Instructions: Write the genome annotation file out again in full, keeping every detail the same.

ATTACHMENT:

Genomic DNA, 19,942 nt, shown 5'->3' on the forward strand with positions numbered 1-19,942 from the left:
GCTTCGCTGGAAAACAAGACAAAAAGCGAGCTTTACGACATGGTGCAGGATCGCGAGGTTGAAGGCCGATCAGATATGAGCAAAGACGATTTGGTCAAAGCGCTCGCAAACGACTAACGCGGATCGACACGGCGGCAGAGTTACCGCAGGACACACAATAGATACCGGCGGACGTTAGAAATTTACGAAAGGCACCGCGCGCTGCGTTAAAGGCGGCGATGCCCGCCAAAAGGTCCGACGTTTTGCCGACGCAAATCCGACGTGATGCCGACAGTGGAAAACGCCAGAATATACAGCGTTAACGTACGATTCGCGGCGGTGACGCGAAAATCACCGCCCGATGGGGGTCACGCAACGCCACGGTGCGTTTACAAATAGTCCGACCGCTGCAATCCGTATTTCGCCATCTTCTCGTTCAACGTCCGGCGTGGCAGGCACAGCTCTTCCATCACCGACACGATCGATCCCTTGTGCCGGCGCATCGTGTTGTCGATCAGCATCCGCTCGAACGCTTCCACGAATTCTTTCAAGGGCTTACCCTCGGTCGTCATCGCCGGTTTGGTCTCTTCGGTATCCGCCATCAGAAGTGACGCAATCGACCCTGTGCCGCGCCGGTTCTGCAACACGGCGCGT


Genomic DNA, 19,942 nt, shown 5'->3' on the forward strand with positions numbered 1-19,942 from the left:
GCTTCGCTGGAAAACAAGACAAAAAGCGAGCTTTACGACATGGTGCAGGATCGCGAGGTTGAAGGCCGATCAGATATGAGCAAAGACGATTTGGTCAAAGCGCTCGCAAACGACTAACGCGGATCGACACGGCGGCAGAGTTACCGCAGGACACACAATAGATACCGGCGGACGTTAGAAATTTACGAAAGGCACCGCGCGCTGCGTTAAAGGCGGCGATGCCCGCCAAAAGGTCCGACGTTTTGCCGACGCAAATCCGACGTGATGCCGACAGTGGAAAACGCCAGAATATACAGCGTTAACGTACGATTCGCGGCGGTGACGCGAAAATCACCGCCCGATGGGGGTCACGCAACGCCACGGTGCGTTTACAAATAGTCCGACCGCTGCAATCCGTATTTCGCCATCTTCTCGTTCAACGTCCGGCGTGGCAGGCACAGCTCTTCCATCACCGACACGATCGATCCCTTGTGCCGGCGCATCGTGTTGTCGATCAGCATCCGCTCGAACGCTTCCACGAATTCTTTCAAGGGCTTACCCTCGGTCGTCATCGCCGGTTTGGTCTCTTCGGTATCCGCCATCAGAAGTGACGCAATCGACCCTGTGCCGCGCCGGTTCTGCAACACGGCGCGT